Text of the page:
Jimmy Savile: BBC boss urges staff to come forward over 'abuse'

Sir Jimmy Savile The Met Police is investigating claims against Sir Jimmy Savile on a UK-wide basis

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The BBC's new director general George Entwistle has urged BBC staff to "come forward" and talk to police if they have any information about alleged sexual abuses by Sir Jimmy Savile.

In an email to staff, Mr Entwistle added he was "appalled" by the allegations made in an ITV documentary about the former presenter.

No complaints were received by the BBC at the time of the alleged abuses.

Scotland Yard is leading an "assessment" of the allegations.

Five women alleged that Sir Jimmy sexually assaulted them as teenagers in the documentary on Wednesday.

'Criminal allegations'

Analysis

Scotland Yard is looking into allegations of sexual abuse against someone who is now dead.

While there will never be a trial, it shows the Met is taking the complaints seriously and may bring closure to the alleged victims.

The fact that most of the complaints relate to alleged crimes dating back more than 40 years is not something the police would dismiss or find impossible to investigate.

But in this unusual case, part of the Met's assessment will be whether anyone else, still alive, was allegedly involved.

And if so, is there enough evidence to secure a conviction.

Then there is the issue of compensation.

Will the alleged victims have grounds to sue for damages against the late Jimmy Savile's estate?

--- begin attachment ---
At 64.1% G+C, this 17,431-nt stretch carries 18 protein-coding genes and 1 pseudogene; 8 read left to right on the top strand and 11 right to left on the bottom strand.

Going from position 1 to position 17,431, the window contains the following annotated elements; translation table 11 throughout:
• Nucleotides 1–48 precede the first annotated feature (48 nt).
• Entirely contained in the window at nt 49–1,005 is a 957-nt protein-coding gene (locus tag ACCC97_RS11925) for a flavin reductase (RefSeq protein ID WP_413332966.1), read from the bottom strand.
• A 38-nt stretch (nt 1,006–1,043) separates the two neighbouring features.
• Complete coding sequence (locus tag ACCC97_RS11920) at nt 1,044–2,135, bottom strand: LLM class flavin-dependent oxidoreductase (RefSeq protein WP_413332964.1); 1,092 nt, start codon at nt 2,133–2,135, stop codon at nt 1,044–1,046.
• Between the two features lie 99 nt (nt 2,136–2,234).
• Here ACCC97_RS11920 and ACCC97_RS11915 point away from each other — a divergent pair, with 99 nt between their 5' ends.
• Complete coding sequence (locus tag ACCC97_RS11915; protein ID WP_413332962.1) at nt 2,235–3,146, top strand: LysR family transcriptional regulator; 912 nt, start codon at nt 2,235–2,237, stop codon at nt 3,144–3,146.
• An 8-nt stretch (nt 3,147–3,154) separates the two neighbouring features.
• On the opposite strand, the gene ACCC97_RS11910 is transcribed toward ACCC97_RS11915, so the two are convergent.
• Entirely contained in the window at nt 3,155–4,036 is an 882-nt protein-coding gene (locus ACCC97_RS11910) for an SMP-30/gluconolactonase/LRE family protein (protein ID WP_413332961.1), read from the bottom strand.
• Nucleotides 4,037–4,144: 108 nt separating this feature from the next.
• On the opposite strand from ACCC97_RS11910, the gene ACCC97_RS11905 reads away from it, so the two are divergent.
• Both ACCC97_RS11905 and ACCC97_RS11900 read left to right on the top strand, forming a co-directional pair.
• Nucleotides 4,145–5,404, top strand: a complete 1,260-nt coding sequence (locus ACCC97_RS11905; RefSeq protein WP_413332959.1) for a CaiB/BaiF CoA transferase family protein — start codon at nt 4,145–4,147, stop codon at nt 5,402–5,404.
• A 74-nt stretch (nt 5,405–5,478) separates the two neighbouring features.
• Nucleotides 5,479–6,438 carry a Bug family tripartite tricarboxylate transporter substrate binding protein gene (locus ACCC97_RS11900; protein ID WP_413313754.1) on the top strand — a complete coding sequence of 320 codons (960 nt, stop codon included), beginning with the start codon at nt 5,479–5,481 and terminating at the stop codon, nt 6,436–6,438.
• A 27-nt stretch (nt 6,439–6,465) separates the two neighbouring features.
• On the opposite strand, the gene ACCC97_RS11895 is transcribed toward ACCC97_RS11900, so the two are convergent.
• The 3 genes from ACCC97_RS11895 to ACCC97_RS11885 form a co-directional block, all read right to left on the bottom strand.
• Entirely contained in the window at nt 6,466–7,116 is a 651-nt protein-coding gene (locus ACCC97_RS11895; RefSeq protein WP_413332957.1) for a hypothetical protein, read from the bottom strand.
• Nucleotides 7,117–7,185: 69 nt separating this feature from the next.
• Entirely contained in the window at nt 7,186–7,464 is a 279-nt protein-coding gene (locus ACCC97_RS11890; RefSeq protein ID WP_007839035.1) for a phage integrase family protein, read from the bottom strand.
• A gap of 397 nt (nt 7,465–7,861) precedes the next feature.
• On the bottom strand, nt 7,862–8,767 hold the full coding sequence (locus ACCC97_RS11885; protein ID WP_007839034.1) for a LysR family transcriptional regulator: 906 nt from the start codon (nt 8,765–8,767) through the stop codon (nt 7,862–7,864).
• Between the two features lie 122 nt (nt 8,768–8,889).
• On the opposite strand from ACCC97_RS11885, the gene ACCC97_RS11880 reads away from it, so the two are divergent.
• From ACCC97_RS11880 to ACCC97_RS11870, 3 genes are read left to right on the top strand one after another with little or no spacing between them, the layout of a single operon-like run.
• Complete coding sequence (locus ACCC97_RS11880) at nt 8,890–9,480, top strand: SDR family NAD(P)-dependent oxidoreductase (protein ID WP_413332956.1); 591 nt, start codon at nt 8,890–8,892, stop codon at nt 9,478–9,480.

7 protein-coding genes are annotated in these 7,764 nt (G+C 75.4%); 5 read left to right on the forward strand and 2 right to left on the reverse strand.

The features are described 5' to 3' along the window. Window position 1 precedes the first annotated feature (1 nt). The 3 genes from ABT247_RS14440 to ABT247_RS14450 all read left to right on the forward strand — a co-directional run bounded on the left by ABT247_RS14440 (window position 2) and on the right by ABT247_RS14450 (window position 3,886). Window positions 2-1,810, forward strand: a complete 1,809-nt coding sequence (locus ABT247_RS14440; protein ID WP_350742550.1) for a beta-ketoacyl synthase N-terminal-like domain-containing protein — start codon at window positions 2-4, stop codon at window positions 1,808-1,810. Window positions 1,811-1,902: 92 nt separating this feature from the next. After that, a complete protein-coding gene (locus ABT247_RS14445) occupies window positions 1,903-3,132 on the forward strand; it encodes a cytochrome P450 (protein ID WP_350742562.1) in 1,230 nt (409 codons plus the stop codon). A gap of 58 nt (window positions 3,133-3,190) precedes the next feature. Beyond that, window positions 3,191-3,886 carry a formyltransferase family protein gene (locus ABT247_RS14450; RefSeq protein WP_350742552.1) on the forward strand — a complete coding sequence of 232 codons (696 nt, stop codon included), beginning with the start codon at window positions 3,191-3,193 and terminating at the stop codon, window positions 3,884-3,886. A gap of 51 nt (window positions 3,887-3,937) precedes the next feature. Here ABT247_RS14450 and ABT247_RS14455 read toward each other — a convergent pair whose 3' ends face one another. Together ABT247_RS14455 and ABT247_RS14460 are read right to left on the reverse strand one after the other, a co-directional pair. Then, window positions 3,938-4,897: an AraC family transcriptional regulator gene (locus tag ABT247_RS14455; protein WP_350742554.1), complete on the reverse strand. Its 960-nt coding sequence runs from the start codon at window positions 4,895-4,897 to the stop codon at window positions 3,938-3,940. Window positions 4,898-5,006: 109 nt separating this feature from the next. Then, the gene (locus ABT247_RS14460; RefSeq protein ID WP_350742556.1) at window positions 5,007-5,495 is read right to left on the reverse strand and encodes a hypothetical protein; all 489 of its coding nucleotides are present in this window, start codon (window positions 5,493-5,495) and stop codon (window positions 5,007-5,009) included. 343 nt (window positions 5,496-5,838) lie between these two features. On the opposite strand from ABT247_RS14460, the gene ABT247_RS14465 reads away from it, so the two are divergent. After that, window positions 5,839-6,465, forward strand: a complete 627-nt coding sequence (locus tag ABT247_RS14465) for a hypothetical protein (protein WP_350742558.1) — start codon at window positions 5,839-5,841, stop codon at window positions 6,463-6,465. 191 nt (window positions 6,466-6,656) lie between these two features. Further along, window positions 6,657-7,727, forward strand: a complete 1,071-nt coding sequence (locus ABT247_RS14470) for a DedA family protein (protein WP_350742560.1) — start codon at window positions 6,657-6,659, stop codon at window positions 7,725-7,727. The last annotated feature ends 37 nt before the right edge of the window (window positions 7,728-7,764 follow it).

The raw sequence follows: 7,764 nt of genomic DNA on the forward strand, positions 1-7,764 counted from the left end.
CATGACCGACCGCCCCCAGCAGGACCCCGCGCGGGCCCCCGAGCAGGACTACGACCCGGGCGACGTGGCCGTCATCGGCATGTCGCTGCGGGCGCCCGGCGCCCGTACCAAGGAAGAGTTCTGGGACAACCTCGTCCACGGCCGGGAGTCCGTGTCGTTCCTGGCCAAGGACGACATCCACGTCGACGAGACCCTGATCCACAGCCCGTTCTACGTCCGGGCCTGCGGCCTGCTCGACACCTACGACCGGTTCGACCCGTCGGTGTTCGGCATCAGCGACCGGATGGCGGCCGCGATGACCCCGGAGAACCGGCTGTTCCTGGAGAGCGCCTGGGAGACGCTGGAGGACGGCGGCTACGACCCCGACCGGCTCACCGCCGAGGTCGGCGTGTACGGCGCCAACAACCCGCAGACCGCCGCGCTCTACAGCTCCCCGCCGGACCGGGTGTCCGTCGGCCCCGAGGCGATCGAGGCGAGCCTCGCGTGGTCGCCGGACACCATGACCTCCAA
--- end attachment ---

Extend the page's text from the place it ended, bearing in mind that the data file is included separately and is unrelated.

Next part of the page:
The police will also look into whether records exist of any historic complaints of sexual abuse against the star and if so, how they dealt with them.

It may not just be the BBC that is concerned about reputation damage.

Mr Entwistle revealed in the email he had "personally been in touch" with senior police officers and said he had agreed to work closely with them, but the corporation would not be running its own internal investigation at this stage.

"The police are the only people with the proper powers to assess criminal allegations, and they have made it clear to me that any BBC internal enquiry in parallel would run the risk of damaging or impeding their work," he said.

Mr Entwistle added that a "thorough search" of the BBC's written records had been carried out, but "crucially and regrettably" no complaints were made at the time.

"We have found nothing at this stage to suggest any known wrong-doing was ignored by management. But our checks are ongoing and if we do find anything relevant we will give it straight to the police," the BBC's new boss added.

A statement from the Metropolitan Police confirmed officers had met officials from the BBC who were "fully co-operating with detectives".

"We are now collating information gathered from a range of sources across the UK and will continue contacting individuals who have made allegations in relation to the late Jimmy Savile over the coming weekend.

"We do not expect to have a clear picture of exactly how many women may have suffered abuse until next week and want to allow time for victims to reflect on what they may have experienced."

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